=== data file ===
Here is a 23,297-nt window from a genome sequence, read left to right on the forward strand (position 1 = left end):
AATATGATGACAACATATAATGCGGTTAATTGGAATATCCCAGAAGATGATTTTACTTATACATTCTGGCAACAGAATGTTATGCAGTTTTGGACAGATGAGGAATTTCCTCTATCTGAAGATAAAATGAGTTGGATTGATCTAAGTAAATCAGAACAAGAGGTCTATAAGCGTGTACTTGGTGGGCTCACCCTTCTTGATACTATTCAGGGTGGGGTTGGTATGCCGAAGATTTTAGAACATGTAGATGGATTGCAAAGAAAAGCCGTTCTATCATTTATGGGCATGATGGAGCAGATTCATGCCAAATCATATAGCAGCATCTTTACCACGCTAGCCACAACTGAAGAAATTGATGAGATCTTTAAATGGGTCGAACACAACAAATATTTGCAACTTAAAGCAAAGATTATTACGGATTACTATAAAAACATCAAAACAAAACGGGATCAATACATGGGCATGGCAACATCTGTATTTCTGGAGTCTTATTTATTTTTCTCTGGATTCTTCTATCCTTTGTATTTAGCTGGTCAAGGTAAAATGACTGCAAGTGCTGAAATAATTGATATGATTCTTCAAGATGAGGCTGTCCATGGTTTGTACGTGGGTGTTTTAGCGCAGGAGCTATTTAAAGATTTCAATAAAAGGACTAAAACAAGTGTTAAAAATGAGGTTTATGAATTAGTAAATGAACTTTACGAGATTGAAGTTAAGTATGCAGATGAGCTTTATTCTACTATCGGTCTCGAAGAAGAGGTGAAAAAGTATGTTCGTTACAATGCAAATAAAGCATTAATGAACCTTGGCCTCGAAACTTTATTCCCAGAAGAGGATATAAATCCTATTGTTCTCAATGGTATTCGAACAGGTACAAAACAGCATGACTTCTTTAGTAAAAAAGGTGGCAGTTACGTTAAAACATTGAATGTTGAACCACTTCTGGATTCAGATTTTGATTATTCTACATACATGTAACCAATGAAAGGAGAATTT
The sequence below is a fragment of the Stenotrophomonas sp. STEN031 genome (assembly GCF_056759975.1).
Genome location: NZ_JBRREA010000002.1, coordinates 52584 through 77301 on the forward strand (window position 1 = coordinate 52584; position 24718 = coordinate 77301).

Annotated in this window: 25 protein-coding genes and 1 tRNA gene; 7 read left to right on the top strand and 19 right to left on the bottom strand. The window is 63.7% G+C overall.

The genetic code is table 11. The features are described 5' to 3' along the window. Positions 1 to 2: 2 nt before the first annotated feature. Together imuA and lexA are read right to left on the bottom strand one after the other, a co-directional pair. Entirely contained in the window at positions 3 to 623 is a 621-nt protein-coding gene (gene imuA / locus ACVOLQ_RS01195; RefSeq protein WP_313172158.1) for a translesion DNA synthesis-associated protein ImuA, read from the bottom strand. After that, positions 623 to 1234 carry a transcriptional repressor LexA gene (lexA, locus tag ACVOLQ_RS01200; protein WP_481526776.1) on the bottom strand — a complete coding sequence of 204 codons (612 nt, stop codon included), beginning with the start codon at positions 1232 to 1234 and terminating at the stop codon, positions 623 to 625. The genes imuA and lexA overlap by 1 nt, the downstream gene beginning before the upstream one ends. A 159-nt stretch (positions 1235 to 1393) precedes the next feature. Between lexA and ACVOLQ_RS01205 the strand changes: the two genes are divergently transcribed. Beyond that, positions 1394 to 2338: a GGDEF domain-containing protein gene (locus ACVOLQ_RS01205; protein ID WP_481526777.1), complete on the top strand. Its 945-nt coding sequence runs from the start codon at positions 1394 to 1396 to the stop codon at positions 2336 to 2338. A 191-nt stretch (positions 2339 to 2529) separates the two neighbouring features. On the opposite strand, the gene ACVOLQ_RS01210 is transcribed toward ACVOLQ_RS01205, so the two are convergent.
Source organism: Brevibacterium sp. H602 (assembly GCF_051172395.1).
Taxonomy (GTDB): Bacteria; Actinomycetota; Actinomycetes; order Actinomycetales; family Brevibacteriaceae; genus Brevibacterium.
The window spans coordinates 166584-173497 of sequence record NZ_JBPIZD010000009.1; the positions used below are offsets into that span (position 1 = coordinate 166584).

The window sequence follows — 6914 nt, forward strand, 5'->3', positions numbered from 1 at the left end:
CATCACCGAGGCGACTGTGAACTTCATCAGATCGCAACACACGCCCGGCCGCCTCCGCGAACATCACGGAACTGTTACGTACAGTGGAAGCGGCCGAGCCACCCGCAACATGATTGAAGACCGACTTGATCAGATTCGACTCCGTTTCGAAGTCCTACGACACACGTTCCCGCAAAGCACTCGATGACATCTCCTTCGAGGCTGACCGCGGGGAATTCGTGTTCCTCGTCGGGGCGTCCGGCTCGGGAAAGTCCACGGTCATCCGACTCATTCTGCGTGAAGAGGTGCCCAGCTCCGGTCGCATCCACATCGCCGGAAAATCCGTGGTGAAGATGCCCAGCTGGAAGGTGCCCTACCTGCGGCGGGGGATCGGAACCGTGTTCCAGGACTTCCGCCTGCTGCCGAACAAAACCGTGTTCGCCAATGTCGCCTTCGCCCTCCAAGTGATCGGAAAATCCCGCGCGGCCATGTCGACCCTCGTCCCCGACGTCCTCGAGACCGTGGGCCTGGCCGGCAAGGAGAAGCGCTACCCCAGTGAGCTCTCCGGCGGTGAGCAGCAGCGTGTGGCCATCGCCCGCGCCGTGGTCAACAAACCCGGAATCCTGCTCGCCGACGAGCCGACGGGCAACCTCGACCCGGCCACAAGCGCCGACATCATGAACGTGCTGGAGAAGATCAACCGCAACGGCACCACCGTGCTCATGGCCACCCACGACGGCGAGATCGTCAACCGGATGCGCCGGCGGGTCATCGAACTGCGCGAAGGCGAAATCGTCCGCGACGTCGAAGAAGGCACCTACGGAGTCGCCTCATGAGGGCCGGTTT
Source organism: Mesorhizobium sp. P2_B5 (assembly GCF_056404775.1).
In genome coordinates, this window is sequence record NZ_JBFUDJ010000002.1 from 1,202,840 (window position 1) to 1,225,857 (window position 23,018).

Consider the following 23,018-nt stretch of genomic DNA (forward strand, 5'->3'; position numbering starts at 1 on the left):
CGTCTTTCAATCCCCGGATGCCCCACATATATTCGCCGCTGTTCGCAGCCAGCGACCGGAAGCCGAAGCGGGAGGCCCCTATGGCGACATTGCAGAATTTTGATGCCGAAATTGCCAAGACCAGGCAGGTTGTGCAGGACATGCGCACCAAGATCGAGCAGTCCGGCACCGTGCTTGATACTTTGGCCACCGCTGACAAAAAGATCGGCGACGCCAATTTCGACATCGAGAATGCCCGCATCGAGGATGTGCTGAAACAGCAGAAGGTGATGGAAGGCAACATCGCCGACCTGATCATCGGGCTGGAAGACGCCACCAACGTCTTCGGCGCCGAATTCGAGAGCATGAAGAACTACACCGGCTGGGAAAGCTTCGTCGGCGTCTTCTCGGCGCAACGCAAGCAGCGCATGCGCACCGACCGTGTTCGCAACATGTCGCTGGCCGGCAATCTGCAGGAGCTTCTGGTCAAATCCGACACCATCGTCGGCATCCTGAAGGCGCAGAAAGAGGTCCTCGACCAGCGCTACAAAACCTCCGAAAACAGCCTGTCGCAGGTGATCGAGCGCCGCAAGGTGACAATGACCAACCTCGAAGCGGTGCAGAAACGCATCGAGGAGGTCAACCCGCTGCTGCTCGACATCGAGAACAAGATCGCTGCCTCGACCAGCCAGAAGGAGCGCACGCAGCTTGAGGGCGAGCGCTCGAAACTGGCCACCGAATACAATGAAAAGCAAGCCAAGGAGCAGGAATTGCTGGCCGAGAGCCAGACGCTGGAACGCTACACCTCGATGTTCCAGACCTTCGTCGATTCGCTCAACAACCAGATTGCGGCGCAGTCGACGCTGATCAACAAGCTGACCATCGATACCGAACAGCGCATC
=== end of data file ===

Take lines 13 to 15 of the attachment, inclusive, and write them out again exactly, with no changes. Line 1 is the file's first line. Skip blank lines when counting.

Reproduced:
In genome coordinates, this window is sequence record NZ_JBFUDJ010000002.1 from 1,202,840 (window position 1) to 1,225,857 (window position 23,018).

Consider the following 23,018-nt stretch of genomic DNA (forward strand, 5'->3'; position numbering starts at 1 on the left):
CGTCTTTCAATCCCCGGATGCCCCACATATATTCGCCGCTGTTCGCAGCCAGCGACCGGAAGCCGAAGCGGGAGGCCCCTATGGCGACATTGCAGAATTTTGATGCCGAAATTGCCAAGACCAGGCAGGTTGTGCAGGACATGCGCACCAAGATCGAGCAGTCCGGCACCGTGCTTGATACTTTGGCCACCGCTGACAAAAAGATCGGCGACGCCAATTTCGACATCGAGAATGCCCGCATCGAGGATGTGCTGAAACAGCAGAAGGTGATGGAAGGCAACATCGCCGACCTGATCATCGGGCTGGAAGACGCCACCAACGTCTTCGGCGCCGAATTCGAGAGCATGAAGAACTACACCGGCTGGGAAAGCTTCGTCGGCGTCTTCTCGGCGCAACGCAAGCAGCGCATGCGCACCGACCGTGTTCGCAACATGTCGCTGGCCGGCAATCTGCAGGAGCTTCTGGTCAAATCCGACACCATCGTCGGCATCCTGAAGGCGCAGAAAGAGGTCCTCGACCAGCGCTACAAAACCTCCGAAAACAGCCTGTCGCAGGTGATCGAGCGCCGCAAGGTGACAATGACCAACCTCGAAGCGGTGCAGAAACGCATCGAGGAGGTCAACCCGCTGCTGCTCGACATCGAGAACAAGATCGCTGCCTCGACCAGCCAGAAGGAGCGCACGCAGCTTGAGGGCGAGCGCTCGAAACTGGCCACCGAATACAATGAAAAGCAAGCCAAGGAGCAGGAATTGCTGGCCGAGAGCCAGACGCTGGAACGCTACACCTCGATGTTCCAGACCTTCGTCGATTCGCTCAACAACCAGATTGCGGCGCAGTCGACGCTGATCAACAAGCTGACCATCGATACCGAACAGCGCATC